A Guide to Cyber Insurance: How SMEs Can Protect Their Most Valuable Digital Assets

  • Mark Thomas, Founder and Director at Compare My Insurance

  • 16.04.2024 01:45 pm
  • #insurtech #cyberinsurance #security

Over half [54%] of SMEs in the UK were victim to some form of cyber-attack in 2022, up from 39% in 2020. With 1 in 5 reporting that the average cyber attack could cost their business over £4000, the fact that only 17% of small businesses in the UK have a cyber insurance policy in place is eye-opening.

In an increasingly digital-first world, robust cyber security and insurance is no longer only a concern for large corporations. Small and medium-sized companies rely on the smooth running of IT systems and the security of their data for a multitude of business-critical operations, and a lack of coverage relating to the loss of these digital assets can be a costly situation for many SMEs to find themselves in.

What is cyber insurance?

Cyber insurance, also sometimes called cybersecurity insurance, protects your business by covering losses relating to damage to, or loss of, information from IT systems and networks. 

If your company uses any sort of connected device for business purposes, such as laptops, smartphones, tablets or payment devices, you are vulnerable to potential cyber-attacks. These attacks can take several forms, with some of the most common being DoS [Denial-of-Service] attacks, whereby a business network is flooded with false requests to disrupt and prevent operations, malware and phishing attacks, as well as ransomware attacks and general data breaches.

Cyber insurance covers the direct financial losses of a business as a result of such an attack, with losses usually being the result of data or monetary theft or damage to other valuable digital assets, such as a company website. This is known as first-party cyber insurance.

Third-party cyber insurance will also cover your business against potential liability actions brought against you as a result of an attack. It covers partners, suppliers and contractors affected by a cyber-attack, as well as protecting your business from the claims made against you.

What does cyber insurance cover?

The digital landscape is complex, presenting multiple opportunities for unscrupulous parties to hack, attack and exploit your IT systems and networks. As such, cyber insurance will usually cover several key areas.

Pre-incident support:

Having a robust cyber insurance policy can help you manage and mitigate your cyber risk and prevent potentially damaging incidents before they have chance to occur. To this end, many insurers offer access to cyber security experts and threat intelligence services that help you take a proactive approach to cyber security.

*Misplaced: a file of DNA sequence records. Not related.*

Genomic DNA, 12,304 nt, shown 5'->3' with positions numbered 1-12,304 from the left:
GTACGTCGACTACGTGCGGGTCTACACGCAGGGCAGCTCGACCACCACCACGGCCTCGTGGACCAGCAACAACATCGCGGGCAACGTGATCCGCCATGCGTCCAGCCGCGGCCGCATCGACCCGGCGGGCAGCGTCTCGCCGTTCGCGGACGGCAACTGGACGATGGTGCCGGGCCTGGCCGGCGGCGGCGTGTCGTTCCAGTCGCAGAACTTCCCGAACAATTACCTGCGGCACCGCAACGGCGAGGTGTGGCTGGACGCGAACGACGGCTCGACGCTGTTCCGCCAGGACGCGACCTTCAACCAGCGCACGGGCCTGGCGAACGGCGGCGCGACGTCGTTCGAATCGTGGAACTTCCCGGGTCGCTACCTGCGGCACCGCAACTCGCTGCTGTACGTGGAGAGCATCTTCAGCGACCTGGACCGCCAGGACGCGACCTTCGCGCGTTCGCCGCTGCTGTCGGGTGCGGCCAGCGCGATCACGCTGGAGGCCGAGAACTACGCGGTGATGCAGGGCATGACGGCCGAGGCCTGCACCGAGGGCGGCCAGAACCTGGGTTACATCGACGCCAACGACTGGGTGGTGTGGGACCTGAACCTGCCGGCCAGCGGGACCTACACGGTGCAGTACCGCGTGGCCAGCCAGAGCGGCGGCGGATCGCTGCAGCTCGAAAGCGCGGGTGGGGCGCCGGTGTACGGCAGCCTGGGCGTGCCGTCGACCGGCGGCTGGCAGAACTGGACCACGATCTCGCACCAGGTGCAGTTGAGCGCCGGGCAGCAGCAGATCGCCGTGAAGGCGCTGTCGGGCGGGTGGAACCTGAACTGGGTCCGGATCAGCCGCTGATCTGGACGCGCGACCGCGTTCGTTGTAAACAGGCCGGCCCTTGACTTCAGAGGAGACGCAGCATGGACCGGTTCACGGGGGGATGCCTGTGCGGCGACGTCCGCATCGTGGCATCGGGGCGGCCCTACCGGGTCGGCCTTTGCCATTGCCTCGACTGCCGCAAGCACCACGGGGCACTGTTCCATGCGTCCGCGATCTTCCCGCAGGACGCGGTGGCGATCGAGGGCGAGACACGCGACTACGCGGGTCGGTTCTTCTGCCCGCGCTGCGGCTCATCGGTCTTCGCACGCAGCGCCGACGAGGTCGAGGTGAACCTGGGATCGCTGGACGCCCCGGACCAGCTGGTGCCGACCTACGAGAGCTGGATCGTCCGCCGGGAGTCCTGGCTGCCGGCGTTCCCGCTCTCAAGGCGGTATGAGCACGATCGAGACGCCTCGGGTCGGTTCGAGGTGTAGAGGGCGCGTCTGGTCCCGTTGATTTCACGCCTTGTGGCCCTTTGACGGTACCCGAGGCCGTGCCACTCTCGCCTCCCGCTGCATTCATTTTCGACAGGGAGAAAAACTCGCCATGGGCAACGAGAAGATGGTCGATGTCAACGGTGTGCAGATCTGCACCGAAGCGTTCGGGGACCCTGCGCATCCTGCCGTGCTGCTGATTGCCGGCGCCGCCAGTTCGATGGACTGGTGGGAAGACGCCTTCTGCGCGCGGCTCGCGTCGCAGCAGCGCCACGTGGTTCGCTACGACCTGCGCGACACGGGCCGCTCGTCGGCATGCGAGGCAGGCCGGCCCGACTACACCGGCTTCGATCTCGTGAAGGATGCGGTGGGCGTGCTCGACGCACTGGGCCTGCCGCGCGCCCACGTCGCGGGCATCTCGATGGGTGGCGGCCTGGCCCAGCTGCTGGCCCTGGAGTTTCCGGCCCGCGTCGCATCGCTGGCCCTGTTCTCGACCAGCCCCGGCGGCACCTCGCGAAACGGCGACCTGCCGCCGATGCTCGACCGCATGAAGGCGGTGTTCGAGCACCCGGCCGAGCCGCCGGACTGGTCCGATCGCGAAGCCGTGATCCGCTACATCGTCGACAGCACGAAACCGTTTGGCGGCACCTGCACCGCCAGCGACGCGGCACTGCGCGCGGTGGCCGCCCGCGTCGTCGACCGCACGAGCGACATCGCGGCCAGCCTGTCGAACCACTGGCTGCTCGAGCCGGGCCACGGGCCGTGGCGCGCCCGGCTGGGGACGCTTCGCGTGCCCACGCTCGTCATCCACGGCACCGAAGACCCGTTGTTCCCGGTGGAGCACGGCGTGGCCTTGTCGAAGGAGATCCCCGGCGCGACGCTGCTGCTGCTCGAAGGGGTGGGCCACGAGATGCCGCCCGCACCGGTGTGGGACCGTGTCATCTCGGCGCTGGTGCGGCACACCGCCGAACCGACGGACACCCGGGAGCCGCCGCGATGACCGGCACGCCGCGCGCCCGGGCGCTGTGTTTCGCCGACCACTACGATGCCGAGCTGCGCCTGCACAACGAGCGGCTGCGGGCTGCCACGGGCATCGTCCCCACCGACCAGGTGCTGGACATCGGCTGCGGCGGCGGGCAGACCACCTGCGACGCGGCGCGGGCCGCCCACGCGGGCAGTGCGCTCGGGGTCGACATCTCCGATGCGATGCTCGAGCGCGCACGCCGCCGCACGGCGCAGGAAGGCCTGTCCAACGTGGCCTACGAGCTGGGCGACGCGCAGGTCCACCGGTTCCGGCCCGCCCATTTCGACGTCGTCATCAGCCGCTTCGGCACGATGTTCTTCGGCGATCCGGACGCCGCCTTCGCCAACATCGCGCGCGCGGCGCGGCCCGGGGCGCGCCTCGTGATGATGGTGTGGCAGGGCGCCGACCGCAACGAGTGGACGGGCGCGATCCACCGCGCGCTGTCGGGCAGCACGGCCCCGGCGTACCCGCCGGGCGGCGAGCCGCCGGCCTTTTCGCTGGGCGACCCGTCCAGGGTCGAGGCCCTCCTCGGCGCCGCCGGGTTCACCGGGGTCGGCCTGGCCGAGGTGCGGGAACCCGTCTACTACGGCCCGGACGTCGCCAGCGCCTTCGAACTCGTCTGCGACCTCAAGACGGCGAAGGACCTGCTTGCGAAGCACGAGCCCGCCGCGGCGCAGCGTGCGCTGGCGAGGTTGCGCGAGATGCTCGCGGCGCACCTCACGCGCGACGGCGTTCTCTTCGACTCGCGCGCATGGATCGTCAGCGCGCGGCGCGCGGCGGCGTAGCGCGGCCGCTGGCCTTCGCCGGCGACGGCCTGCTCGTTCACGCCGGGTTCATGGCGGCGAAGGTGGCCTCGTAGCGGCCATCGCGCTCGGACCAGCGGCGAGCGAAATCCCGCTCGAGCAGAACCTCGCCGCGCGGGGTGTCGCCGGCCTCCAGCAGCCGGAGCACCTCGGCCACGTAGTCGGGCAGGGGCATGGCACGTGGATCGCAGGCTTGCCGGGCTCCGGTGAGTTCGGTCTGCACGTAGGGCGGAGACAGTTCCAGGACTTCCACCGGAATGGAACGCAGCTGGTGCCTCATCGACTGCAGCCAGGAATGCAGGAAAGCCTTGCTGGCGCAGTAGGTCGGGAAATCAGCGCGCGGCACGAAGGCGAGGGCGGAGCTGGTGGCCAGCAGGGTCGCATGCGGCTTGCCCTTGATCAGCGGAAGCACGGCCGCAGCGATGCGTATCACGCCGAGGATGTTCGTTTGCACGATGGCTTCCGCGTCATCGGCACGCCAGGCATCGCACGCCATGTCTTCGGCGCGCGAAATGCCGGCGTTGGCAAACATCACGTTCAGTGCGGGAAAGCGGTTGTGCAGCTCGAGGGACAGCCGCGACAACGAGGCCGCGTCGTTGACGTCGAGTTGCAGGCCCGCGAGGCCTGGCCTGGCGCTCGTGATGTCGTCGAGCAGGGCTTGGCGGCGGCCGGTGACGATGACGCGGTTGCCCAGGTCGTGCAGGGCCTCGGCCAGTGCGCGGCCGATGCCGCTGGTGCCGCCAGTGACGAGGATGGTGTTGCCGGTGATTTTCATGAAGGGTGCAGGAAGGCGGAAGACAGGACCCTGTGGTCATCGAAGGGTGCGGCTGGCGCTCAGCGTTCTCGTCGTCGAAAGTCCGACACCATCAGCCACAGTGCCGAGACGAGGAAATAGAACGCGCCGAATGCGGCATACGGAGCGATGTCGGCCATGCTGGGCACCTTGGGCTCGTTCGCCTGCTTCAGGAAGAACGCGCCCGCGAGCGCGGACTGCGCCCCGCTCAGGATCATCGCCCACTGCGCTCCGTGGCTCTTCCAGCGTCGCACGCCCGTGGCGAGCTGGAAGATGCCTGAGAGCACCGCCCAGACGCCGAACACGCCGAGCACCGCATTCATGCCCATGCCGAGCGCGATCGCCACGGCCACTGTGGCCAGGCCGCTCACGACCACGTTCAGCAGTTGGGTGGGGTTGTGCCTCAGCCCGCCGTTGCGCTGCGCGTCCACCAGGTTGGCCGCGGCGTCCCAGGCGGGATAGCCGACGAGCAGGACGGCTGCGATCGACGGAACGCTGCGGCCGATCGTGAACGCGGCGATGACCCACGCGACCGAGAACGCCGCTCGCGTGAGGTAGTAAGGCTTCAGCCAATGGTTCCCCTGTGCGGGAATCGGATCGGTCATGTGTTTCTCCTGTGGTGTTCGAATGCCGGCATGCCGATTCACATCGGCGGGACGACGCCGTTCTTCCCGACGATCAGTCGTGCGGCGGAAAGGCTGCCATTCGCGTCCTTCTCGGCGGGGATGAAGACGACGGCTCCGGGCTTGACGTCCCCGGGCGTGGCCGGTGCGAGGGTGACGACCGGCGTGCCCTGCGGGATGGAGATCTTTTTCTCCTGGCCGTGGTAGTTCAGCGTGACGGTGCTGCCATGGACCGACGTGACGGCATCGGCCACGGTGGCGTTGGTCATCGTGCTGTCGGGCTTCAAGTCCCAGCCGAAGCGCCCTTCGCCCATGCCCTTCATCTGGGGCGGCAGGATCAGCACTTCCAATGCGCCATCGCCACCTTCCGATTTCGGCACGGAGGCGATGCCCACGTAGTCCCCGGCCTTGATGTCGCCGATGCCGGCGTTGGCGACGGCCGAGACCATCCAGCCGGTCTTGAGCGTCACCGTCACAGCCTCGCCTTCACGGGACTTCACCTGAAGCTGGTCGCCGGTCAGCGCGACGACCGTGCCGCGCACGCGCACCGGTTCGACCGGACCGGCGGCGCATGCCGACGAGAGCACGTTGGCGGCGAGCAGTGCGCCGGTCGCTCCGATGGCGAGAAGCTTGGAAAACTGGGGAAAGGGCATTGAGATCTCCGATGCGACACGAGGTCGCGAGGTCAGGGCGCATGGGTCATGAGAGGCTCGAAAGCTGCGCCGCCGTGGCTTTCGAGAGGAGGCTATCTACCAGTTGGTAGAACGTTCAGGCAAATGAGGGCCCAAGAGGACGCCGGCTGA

Cyber forensic support:

In the period following a cyber-attack, cyber forensic support [sometimes called post-incident support] will give you access to cyber specialists who will identify and investigate the source of the breach, as well as provide crisis management and legal support to ensure your business is able to resume operations both rapidly and safely.

Damage to digital assets:

Many cyber-attacks can result in data becoming lost, corrupted or altered in some way, or damage occurring to other digital assets such as software and company networks. Your cyber insurance policy covers the costs associated with restoring or replacing these assets.

Security and privacy breaches:

Security breaches such as unauthorised access to your networks and IT systems, or the theft of personal data, can result in businesses being liable for several costs. This might include legal fees, the costs associated with informing those affected by the breach, or even the cost relating to restoring damage to reputation. Security and privacy breach protection offers protection against these costs.

Cyber extortion:

Certain types of cyber-attacks, such as ransomware attacks, will take control of business-critical networks, or threaten to release sensitive data unless a fee is paid. Cyber extortion cover provides access to experts that can advise the best course of action, or even cover the cost of paying such a ransom.

Why do SMEs need cyber insurance?

Many smaller businesses fall into the trap of thinking they are too small for malicious actors to pay attention to. In reality, SMEs are often the target of cyber-attacks simply because they do not have the same level of security as their larger counterparts, making it far easier for bad actors to gain access to IT and network systems and sensitive information.

While a cyber breach can be disastrous for any company, they can be particularly devasting to smaller businesses, where an unexpected loss of revenue and halt to normal business operations, along with potential liabilities, can have long-term damaging effects.

Commercial liability insurance does cover some cyber risks up to a certain value, but in today’s rapidly evolving digital landscape, often this level of basic coverage is simply not enough for most SMEs, leaving them vulnerable to increased risk.

Closing the cyber insurance gap

While cyber insurance is still a relatively new area for many insurers, the prevalence of sophisticated cyber attackers and their ability to bring small companies to a grinding halt make it a key consideration for savvy SMEs. Though small and medium companies have been traditionally under-protected when it comes to cyber insurance, leaders at the senior level are increasingly understanding the need to protect their most valuable digital assets from cyber-attacks.

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